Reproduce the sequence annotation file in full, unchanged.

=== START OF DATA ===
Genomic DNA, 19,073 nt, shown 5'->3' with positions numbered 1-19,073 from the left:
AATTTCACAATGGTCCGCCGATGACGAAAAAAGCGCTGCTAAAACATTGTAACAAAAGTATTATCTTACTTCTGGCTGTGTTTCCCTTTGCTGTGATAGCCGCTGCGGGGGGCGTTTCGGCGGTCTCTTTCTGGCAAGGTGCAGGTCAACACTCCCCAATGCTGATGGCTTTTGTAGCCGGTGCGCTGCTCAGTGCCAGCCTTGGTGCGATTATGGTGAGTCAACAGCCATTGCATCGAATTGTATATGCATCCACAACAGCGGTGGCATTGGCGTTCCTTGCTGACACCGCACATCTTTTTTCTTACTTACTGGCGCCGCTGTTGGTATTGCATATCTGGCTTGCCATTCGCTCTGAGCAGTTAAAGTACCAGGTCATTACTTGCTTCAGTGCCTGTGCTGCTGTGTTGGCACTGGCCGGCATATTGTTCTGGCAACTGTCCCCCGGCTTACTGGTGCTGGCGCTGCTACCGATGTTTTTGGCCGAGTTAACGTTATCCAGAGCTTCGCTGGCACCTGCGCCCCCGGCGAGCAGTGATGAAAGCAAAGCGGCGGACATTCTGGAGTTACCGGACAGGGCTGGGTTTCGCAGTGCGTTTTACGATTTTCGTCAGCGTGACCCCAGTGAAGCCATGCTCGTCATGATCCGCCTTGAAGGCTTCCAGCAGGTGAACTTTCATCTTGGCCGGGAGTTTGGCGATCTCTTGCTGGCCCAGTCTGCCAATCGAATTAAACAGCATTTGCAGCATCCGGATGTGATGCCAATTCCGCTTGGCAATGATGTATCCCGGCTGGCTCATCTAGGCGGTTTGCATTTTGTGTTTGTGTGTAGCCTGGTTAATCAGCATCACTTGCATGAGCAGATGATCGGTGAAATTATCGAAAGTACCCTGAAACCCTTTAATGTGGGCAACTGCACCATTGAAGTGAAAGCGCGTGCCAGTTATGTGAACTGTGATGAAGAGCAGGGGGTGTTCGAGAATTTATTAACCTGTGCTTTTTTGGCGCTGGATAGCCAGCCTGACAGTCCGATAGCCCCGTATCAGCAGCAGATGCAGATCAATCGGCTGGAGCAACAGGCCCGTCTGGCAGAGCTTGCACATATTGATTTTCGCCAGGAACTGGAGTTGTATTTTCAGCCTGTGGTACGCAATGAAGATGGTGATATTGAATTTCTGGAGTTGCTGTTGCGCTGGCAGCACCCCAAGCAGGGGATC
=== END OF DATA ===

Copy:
Genomic DNA, 19,073 nt, shown 5'->3' with positions numbered 1-19,073 from the left:
AATTTCACAATGGTCCGCCGATGACGAAAAAAGCGCTGCTAAAACATTGTAACAAAAGTATTATCTTACTTCTGGCTGTGTTTCCCTTTGCTGTGATAGCCGCTGCGGGGGGCGTTTCGGCGGTCTCTTTCTGGCAAGGTGCAGGTCAACACTCCCCAATGCTGATGGCTTTTGTAGCCGGTGCGCTGCTCAGTGCCAGCCTTGGTGCGATTATGGTGAGTCAACAGCCATTGCATCGAATTGTATATGCATCCACAACAGCGGTGGCATTGGCGTTCCTTGCTGACACCGCACATCTTTTTTCTTACTTACTGGCGCCGCTGTTGGTATTGCATATCTGGCTTGCCATTCGCTCTGAGCAGTTAAAGTACCAGGTCATTACTTGCTTCAGTGCCTGTGCTGCTGTGTTGGCACTGGCCGGCATATTGTTCTGGCAACTGTCCCCCGGCTTACTGGTGCTGGCGCTGCTACCGATGTTTTTGGCCGAGTTAACGTTATCCAGAGCTTCGCTGGCACCTGCGCCCCCGGCGAGCAGTGATGAAAGCAAAGCGGCGGACATTCTGGAGTTACCGGACAGGGCTGGGTTTCGCAGTGCGTTTTACGATTTTCGTCAGCGTGACCCCAGTGAAGCCATGCTCGTCATGATCCGCCTTGAAGGCTTCCAGCAGGTGAACTTTCATCTTGGCCGGGAGTTTGGCGATCTCTTGCTGGCCCAGTCTGCCAATCGAATTAAACAGCATTTGCAGCATCCGGATGTGATGCCAATTCCGCTTGGCAATGATGTATCCCGGCTGGCTCATCTAGGCGGTTTGCATTTTGTGTTTGTGTGTAGCCTGGTTAATCAGCATCACTTGCATGAGCAGATGATCGGTGAAATTATCGAAAGTACCCTGAAACCCTTTAATGTGGGCAACTGCACCATTGAAGTGAAAGCGCGTGCCAGTTATGTGAACTGTGATGAAGAGCAGGGGGTGTTCGAGAATTTATTAACCTGTGCTTTTTTGGCGCTGGATAGCCAGCCTGACAGTCCGATAGCCCCGTATCAGCAGCAGATGCAGATCAATCGGCTGGAGCAACAGGCCCGTCTGGCAGAGCTTGCACATATTGATTTTCGCCAGGAACTGGAGTTGTATTTTCAGCCTGTGGTACGCAATGAAGATGGTGATATTGAATTTCTGGAGTTGCTGTTGCGCTGGCAGCACCCCAAGCAGGGGATC